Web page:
Countless “Beverly Hills, 90210” fans the world over grew up dreaming of kissing Jason Priestley, and now his screen love Jennie Garth is dishing on what it’s like to lock lips with the Canadian hunk all over again on Fox’s quasi-revival, “BH90210”.
The 47-year-old actress sat down with co-star and bestie Tori Spelling, 47, to interview each other for ET on all things kissing, panic attacks and reboot.
“Why are you asking me that? It’s kinda gross,” Garth jokes (we hope) when asked by Spelling how it felt to be kissing Priestley again on the new series, which sees the original cast portraying heightened versions of themselves.
Pressed on whether she still felt the strong chemistry that their characters, Brandon and Kelly, shared on the ’90s show, Garth said it felt like two very different experiences … but admitted kissing Priestley leaves you sweaty!
“It’s impossible to compare the two experiences because like you said, one was Brandon and Kelly, one’s Jason and Jennie,” she says. “Chemistry-wise, Jason and I work really well together and we’re both just in it to win it. It’s like, ‘Let’s get this and go home.’
“So, there’s not a lot of drama or any extra stuff going on,” she adds. “Kissing him was just like old times. It felt exactly the same. Like riding a bike. Ah, it makes you sweaty!”
Eager to put Spelling under the same spotlight, Garth then quizzed her on having to kiss Brian Austin Green, who portrayed her character, Donna’s, high school sweetheart-turned-husband David Silver on the original show.
“I was nervous for a moment!” Spelling confesses. “[I would feel] less nervous if it was someone new, I think. I was like, ‘Oh my gosh. What if he’s like, ‘Ooo, this poor thing has gone downhill!’”
The grilling continued as Spelling asked Garth (with whom she worked with to get the reboot off the ground) how confident she had been that people would embrace the show’s return.
“I was not sure at all that people would embrace this concept — this whole meta version of doing a reboot,” Garth admits. “And, I was nervous because it had never been done before. [People] playing themselves in roles has been done in the movies [and] by different shows and I know a lot of our inspiration came from [comedian] Larry David and I have fun when I watch shows like that.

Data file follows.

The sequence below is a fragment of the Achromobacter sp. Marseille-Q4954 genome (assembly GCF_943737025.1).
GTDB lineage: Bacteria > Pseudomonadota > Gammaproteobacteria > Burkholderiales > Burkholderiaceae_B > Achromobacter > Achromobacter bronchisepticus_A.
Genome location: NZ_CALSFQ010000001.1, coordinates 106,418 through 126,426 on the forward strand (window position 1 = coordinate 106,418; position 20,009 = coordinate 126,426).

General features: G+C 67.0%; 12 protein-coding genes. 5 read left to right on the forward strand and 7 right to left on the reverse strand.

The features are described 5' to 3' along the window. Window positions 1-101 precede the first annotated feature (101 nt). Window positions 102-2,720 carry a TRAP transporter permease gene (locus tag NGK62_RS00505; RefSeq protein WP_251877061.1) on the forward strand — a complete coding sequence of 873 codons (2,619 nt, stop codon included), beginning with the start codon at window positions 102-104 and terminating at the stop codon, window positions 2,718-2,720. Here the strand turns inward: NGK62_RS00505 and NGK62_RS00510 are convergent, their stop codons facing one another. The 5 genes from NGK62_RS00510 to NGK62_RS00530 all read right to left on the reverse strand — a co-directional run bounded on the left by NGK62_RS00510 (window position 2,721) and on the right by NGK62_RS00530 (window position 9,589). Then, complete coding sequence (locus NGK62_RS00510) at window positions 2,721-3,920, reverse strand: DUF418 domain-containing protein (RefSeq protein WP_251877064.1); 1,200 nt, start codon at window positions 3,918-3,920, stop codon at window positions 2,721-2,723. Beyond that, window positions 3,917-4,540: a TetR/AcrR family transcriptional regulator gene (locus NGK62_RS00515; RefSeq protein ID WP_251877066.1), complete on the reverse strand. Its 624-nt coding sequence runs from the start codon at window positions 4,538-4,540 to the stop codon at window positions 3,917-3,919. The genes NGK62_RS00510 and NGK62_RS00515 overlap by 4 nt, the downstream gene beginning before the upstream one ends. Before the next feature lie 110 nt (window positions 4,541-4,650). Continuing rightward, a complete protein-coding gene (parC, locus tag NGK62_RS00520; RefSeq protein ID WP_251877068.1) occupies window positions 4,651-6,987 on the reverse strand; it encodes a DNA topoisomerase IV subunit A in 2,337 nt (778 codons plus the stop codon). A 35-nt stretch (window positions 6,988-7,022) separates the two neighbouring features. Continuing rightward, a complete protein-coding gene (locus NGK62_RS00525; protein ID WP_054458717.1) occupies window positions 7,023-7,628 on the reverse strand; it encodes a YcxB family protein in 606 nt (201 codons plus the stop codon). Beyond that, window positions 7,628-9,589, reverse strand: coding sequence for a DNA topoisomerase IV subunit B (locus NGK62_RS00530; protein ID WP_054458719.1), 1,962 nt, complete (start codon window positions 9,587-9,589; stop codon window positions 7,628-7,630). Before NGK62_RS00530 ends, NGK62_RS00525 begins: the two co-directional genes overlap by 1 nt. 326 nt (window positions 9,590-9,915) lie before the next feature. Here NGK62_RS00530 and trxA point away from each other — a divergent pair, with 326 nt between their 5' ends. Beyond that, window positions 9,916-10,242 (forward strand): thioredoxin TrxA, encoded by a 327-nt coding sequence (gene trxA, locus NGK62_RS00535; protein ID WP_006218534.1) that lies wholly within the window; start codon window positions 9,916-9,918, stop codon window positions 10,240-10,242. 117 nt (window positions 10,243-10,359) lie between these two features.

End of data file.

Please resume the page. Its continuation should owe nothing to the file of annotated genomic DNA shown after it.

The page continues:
“[But] developing it, I was really nervous that people would be confused — that they would just want to see the characters,” Garth continues. “But I remember you encouraged me all along. I would have a panic attack and be like, ‘This is not gonna work. They are not gonna like it,’ and you would say, ‘Yes they are, it’s gonna be fine.’ And, you’d have a panic attack and I’d say, ‘You’re fine!’”
Garth revealed that they had initially envisioned the series as a half-hour comedy similar to “Curb Your Enthusiasm”, and were nervous about developing it into a one-hour show. She added that seeing good reviews and the “energy” around “BH90210” has been the most rewarding part about persevering with the idea.
The two sweetly described how they also had two “angels” watching over them as they revisited the iconic series — late co-star Luke Perry, who died in March, and Spelling’s father, Aaron Spelling, who was the original show’s producer and died in 2006.
“Your dad is the most famous producer of television there ever was,” Garth says. “It’s in your genes.”
“My dad was such a fighter. If he had an idea, he would not take no for an answer,” Spelling says about how her dad helped motivate her, like in those moments when she and Garth panicked about whether people would like the show. “He stuck to his vision, and in life, when there’s different cooks in the kitchen, things get changed, and one thing he taught me to do is believe in what you create and don’t let that vision go.
“I feel like during the process we had two angels looking down telling us, like, go ahead,” she adds. “My dad and Luke were both wanting us to go ahead with our vision and stick to it.”
“BH90210” airs Wednesdays on Global. See more on the series below.
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